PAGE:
Spleen tissue (100 mg) from the RA animal model and control group was homogenized using a homogenization tube. Following the manufacturer's instructions, total RNA was extracted using the TRIzol™ method (Thermo Fisher Scientific, Inc.). The concentration and purity of the isolated RNA were determined using a microvolume spectrophotometer (Thermo Fisher Scientific, Inc.). According to the manufacturer's protocol, RNA was subsequently converted into cDNA using a RT kit (Thermo Fisher Scientific, Inc.) and a PCR machine (Eastwin Life Sciences Inc.). For the qPCR step, the reaction mixture constituted the following components: 2 µl cDNA, 2.5 µl forward and reverse primers, 7.5 µl 2X SYBR Green qPCR Master Mix (Wuhan Servicebio Technology Co., Ltd.) and ultrapure water to reach a 15 µl total volume. Amplification was performed using a fluorescent qPCR instrument (Bio-Rad Laboratories, Inc.). The reaction parameters were as follows: Initial denaturation (95˚C for 30 sec), 40 cycles of denaturation (95˚C for 15 sec) and annealing/extension (60˚C for 30 sec). Data were collected and analyzed using SDS software (version 1.4; Applied Biosystems; Thermo Fisher Scientific, Inc.). GAPDH was used as the internal reference gene. Furthermore, 2-ΔΔCq (19) was used to calculate the relative expression level of discs large homolog-associated protein 5 (DLGAP5), kinesin family member 20A (KIF20A), maternal embryonic leucine zipper kinase (MELK) and nuclear division cycle 80 (NDC80). The primer sequences used were as follows: GAPDH-forward (F), 5'-CTGGAGAAACCTGCCAAGTATG-3'; GAPDH-reverse (R), 5'-GGTGGAAGAATGGGAGTTGCT-3'; MELK-F, 5'-TCCCATTGAGTGGCAAAGCA-3'; MELK-R, 5'-CCTGCTGTTGCGGTGATGTA-3'; NDC80-F, 5'-CAAAGACCTGGAAGCCGAACAA-3'; NDC80-R, 5'-CTAGCCAACTTGTGGTACTCTGC-3'; DLGAP5-F, 5'-GAAGTGCCAACGCTTTCCTGA-3'; DLGAP5-R, 5'-CGTTCTTTCCTAGAGTCTGTTTGTG-3'; KIF20A-F, 5'-GAACCACCTAGCCATCAGCATA-3'; KIF20A-R, 5'-ACTGTGACTGCGACTAGAGTGCT-3'.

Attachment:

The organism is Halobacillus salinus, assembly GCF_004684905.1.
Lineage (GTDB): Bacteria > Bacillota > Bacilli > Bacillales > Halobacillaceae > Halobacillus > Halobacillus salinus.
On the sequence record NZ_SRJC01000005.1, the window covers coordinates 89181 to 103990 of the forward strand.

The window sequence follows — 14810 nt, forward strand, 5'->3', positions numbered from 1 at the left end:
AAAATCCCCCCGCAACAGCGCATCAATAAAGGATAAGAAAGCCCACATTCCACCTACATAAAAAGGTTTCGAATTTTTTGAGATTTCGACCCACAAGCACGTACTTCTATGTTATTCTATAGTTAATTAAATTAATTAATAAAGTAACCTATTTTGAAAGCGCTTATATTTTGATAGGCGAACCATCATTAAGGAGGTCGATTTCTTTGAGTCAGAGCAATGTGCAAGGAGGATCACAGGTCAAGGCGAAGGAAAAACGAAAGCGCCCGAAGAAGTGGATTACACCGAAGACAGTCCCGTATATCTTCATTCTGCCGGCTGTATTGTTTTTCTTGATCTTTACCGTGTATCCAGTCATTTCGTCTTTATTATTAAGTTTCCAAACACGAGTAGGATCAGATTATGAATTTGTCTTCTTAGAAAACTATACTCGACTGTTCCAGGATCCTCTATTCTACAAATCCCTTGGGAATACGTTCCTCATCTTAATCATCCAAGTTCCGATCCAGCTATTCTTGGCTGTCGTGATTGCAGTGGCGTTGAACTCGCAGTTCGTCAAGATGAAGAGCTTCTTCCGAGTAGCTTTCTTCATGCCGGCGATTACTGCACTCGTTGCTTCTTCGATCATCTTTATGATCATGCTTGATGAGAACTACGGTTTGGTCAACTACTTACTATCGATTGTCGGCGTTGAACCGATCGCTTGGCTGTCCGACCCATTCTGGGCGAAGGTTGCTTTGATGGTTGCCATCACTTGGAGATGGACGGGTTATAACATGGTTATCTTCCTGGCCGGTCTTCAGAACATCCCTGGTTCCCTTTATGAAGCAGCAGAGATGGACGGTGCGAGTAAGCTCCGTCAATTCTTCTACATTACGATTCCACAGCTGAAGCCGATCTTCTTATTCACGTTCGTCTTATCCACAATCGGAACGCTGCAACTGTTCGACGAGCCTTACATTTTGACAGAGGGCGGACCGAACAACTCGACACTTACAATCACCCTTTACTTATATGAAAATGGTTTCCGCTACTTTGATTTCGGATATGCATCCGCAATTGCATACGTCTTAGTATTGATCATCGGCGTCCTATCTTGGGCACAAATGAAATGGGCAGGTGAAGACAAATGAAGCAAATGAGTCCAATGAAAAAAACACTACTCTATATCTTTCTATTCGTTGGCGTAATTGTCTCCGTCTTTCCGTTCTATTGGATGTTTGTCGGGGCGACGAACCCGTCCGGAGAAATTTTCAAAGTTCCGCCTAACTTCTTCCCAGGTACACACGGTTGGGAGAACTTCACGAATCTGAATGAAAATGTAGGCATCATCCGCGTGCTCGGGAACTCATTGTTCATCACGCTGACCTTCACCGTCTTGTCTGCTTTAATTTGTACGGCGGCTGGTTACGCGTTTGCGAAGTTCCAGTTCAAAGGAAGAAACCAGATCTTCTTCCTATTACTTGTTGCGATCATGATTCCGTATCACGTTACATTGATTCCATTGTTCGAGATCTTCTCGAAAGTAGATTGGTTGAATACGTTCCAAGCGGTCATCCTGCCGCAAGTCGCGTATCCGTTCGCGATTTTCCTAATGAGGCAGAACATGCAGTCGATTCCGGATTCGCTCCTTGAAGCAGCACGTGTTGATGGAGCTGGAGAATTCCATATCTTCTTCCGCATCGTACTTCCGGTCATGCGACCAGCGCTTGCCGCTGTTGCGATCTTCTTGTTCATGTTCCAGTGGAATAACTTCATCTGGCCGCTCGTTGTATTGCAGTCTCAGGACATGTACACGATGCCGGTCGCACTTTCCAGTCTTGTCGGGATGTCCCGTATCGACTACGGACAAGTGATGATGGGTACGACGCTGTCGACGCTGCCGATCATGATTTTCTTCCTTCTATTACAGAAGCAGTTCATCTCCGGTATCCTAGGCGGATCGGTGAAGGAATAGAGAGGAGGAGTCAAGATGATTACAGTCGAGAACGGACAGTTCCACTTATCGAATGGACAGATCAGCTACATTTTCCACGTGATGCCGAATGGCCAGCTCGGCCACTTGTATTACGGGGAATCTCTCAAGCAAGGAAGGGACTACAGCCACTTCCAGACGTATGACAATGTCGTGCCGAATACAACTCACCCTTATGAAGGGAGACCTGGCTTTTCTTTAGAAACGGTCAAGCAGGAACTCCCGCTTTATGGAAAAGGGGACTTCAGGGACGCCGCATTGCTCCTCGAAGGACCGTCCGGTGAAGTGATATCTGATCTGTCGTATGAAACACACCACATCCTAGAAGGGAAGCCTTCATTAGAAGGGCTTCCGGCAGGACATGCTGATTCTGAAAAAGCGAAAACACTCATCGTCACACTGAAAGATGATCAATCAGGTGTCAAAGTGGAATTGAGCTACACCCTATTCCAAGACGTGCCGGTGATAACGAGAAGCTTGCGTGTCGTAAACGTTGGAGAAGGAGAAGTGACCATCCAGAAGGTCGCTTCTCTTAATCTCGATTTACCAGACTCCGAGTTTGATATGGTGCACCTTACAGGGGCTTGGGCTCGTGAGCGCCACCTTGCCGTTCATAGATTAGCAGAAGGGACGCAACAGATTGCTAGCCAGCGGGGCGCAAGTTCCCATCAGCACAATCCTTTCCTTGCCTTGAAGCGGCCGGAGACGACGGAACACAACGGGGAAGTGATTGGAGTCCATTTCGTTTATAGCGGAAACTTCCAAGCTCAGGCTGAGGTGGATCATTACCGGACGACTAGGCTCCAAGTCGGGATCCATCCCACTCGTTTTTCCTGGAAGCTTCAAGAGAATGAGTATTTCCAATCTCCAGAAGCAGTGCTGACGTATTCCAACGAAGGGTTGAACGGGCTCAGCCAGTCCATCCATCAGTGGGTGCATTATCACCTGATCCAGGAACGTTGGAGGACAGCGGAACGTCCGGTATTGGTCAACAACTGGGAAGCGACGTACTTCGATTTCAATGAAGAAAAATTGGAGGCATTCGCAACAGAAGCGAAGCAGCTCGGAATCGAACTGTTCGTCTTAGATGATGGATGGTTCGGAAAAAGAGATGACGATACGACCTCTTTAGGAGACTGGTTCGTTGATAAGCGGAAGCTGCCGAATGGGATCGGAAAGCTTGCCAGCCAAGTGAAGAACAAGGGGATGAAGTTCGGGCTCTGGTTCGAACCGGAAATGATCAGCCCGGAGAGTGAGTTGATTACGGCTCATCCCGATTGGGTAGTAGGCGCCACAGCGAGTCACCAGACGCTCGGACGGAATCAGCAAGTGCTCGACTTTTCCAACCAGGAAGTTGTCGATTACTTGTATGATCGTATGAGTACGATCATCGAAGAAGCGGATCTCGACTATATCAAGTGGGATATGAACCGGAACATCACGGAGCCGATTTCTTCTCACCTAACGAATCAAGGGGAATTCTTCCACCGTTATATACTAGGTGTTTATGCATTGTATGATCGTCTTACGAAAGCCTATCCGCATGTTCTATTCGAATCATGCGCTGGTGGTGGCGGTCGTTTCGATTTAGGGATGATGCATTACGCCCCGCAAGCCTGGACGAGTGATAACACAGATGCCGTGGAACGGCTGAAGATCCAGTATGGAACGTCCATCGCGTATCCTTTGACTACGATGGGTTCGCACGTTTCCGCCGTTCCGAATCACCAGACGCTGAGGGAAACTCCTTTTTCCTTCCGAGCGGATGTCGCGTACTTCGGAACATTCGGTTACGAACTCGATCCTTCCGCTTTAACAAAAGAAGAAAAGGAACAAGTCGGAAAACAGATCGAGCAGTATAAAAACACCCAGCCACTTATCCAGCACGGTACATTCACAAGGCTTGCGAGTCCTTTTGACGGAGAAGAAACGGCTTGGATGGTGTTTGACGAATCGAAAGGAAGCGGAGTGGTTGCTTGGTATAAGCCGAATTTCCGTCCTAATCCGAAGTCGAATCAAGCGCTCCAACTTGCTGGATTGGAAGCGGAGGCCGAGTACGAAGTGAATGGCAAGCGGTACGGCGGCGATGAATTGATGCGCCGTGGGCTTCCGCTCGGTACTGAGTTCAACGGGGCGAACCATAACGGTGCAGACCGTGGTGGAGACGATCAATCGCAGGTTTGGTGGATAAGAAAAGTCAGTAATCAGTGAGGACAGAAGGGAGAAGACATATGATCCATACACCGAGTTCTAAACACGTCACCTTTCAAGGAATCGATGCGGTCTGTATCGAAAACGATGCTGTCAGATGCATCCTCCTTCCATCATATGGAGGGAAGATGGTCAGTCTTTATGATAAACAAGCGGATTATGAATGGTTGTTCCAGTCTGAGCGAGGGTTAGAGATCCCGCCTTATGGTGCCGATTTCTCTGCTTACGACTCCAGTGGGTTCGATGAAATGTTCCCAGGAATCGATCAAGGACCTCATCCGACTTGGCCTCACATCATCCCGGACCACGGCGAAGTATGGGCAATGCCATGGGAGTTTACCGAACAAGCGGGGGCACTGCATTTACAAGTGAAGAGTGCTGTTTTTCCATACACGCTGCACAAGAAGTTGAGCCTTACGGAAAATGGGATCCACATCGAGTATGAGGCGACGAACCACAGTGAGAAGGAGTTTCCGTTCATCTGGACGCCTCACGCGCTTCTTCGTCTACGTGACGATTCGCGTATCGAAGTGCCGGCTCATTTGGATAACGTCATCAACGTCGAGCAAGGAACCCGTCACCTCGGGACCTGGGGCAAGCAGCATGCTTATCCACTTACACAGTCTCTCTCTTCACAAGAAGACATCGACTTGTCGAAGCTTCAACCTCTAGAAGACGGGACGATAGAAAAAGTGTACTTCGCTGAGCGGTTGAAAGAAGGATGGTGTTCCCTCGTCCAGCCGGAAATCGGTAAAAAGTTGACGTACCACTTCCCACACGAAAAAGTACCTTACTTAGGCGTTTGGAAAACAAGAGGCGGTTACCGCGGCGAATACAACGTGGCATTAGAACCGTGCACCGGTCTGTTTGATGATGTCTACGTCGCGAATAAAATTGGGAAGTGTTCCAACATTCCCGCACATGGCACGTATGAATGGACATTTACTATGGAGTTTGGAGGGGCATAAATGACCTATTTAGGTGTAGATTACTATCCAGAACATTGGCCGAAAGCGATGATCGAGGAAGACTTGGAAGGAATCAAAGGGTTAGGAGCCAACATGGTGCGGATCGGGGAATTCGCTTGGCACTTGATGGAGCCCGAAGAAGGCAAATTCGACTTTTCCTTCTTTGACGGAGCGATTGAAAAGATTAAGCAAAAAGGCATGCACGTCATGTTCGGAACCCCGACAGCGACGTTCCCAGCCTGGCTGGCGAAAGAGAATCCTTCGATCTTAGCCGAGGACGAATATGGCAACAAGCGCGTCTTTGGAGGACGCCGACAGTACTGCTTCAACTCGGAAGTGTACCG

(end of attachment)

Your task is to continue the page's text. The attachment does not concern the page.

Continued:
Western blotting